On view through January 2, 2021
A Journey Towards Self-Definition: African American Artists in the Permanent Collection
A Journey Towards Self-Definition: African American Artists in the Permanent Collection brings together paintings, photographs, textiles, and sculpture by mainly self-taught African American artists from the museum’s permanent collection, spanning from the beginning of the twentieth century to the present day. Each work explores the artist’s experiences as a person of color in the United States: while many were inspired by simple moments of everyday life, others drew from transformative experiences including imprisonment or religious visions. These artists, many of whom were born or practiced in the South, operated outside of the mainstream art world as defined by New York galleries and museums. For many, there was no choice, as the majority of the artists in this exhibition grew up during segregation and were unable to access higher education. Instead, these artists created the space to discover their craft themselves, defining and asserting their own artistic identity and vision in the process. Schedule Your Visit | On View Through 01.02.21.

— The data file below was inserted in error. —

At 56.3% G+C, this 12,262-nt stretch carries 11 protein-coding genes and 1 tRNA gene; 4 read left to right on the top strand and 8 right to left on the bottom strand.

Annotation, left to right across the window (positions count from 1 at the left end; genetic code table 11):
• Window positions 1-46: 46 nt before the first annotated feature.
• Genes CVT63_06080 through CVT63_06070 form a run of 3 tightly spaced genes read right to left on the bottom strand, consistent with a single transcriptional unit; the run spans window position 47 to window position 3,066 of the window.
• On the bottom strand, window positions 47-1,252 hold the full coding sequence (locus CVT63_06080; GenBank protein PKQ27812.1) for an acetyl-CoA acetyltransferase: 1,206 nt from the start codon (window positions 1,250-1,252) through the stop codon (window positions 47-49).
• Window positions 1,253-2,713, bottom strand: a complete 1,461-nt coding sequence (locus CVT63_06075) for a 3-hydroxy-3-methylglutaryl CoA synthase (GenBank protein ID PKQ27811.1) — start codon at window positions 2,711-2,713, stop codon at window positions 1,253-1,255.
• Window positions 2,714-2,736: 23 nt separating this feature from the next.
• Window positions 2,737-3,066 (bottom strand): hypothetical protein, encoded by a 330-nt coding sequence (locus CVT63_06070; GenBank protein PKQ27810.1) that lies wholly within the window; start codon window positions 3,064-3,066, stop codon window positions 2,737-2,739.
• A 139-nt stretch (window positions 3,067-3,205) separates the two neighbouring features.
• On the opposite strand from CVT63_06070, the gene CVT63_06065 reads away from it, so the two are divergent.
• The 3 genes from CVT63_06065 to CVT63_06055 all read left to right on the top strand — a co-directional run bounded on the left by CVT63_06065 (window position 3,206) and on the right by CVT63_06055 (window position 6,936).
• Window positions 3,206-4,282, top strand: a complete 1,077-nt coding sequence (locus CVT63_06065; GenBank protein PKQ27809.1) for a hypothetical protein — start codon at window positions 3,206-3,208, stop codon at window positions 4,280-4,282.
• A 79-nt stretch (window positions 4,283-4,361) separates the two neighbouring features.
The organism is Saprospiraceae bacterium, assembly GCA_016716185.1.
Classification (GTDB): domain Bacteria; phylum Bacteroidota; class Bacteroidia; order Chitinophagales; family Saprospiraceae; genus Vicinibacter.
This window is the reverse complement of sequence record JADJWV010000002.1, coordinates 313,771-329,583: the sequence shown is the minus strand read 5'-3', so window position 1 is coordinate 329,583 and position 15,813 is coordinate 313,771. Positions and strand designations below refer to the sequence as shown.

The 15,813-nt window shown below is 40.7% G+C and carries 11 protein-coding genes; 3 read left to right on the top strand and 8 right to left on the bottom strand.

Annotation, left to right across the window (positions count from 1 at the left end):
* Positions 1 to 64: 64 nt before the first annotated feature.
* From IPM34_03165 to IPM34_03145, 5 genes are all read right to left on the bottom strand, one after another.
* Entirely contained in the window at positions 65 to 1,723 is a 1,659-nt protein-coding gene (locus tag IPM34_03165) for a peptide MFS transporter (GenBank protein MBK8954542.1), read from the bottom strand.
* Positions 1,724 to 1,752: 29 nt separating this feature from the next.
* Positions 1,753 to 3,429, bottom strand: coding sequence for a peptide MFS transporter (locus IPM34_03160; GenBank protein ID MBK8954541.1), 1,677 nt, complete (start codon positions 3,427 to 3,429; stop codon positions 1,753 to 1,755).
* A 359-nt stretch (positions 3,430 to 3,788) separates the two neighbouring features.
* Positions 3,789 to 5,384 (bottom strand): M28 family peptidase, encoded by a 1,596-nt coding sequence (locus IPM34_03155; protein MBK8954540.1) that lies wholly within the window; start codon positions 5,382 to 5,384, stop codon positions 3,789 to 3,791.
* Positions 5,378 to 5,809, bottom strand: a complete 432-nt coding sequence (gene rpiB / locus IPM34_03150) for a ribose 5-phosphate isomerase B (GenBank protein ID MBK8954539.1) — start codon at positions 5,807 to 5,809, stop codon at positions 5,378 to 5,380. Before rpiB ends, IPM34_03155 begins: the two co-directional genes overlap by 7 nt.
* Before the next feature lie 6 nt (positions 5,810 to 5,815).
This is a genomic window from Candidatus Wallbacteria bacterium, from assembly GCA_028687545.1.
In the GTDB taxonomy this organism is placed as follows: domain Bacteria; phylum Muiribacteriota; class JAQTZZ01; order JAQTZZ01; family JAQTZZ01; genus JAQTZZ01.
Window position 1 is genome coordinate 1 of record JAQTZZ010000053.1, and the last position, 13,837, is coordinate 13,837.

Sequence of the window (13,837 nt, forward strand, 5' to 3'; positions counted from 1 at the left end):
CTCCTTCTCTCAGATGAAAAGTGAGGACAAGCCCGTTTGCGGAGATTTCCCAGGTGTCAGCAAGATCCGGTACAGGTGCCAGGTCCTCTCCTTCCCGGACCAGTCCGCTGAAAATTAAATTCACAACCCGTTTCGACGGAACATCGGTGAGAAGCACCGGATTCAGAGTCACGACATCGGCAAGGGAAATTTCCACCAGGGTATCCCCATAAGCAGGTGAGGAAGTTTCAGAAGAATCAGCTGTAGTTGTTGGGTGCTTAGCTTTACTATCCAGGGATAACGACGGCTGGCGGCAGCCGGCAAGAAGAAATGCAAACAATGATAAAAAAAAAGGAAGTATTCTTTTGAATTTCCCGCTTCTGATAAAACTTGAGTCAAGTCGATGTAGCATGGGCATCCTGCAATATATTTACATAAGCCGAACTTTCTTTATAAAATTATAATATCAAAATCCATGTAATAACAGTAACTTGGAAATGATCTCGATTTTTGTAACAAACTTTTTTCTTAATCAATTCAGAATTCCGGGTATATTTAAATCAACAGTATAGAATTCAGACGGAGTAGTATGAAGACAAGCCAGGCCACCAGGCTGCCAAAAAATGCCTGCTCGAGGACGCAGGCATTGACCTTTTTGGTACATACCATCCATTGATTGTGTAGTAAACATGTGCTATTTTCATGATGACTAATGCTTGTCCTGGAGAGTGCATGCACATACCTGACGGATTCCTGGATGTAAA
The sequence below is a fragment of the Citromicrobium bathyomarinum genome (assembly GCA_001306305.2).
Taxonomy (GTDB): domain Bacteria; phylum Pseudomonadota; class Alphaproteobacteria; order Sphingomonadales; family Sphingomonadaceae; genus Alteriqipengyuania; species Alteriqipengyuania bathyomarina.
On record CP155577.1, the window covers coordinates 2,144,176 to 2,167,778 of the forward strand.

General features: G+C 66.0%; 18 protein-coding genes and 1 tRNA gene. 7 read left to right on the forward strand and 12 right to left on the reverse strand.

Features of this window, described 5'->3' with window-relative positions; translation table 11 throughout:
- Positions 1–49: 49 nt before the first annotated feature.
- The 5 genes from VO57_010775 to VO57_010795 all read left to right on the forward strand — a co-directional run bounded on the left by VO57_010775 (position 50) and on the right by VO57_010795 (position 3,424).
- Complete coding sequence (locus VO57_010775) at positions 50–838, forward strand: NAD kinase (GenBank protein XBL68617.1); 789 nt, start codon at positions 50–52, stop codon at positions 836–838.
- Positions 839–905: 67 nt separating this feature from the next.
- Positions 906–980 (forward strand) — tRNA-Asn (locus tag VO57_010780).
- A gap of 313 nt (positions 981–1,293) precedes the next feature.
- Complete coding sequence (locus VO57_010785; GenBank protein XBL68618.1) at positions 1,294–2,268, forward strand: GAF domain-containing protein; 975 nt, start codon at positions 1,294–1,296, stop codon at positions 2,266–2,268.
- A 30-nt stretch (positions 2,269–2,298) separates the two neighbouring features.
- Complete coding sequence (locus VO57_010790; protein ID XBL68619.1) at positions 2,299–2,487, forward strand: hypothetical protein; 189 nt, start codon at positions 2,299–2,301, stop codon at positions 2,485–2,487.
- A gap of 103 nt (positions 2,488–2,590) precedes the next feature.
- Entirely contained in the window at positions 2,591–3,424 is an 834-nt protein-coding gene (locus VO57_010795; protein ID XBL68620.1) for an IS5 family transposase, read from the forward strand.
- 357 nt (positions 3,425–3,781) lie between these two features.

Gordon Parks, American, 1912-2006, The Fontanelle Family: Beddie With Her Children Kenneth, Richard, Norman Jr., And Ellen at The Poverty Board in New York, 1968, Gelatin silver print, Memphis Brooks Museum of Art; Memphis Brooks Museum of Art purchase, funds provided by Mahnaz and Sia Shahriari, Ph.D., M.D., Kitty Cannon, Mrs. William F. Outlan, Peggy Metz, Margaret Metz and Bill Stegall, and Mr. and Mrs. Jack Belz in honor of Kaywin Feldman (Director 1999-2007). 2007.31.1
Artists + Curator
Why Have There Been No Great Women Artists?
The American art theorist Linda Nochlin (1931-2017) posed this question as the title of a pioneering article in 1971. This essay was considered one of the first major works of Feminist art history, it has become a set text for those who study art internationally, and it is influential in many other fields.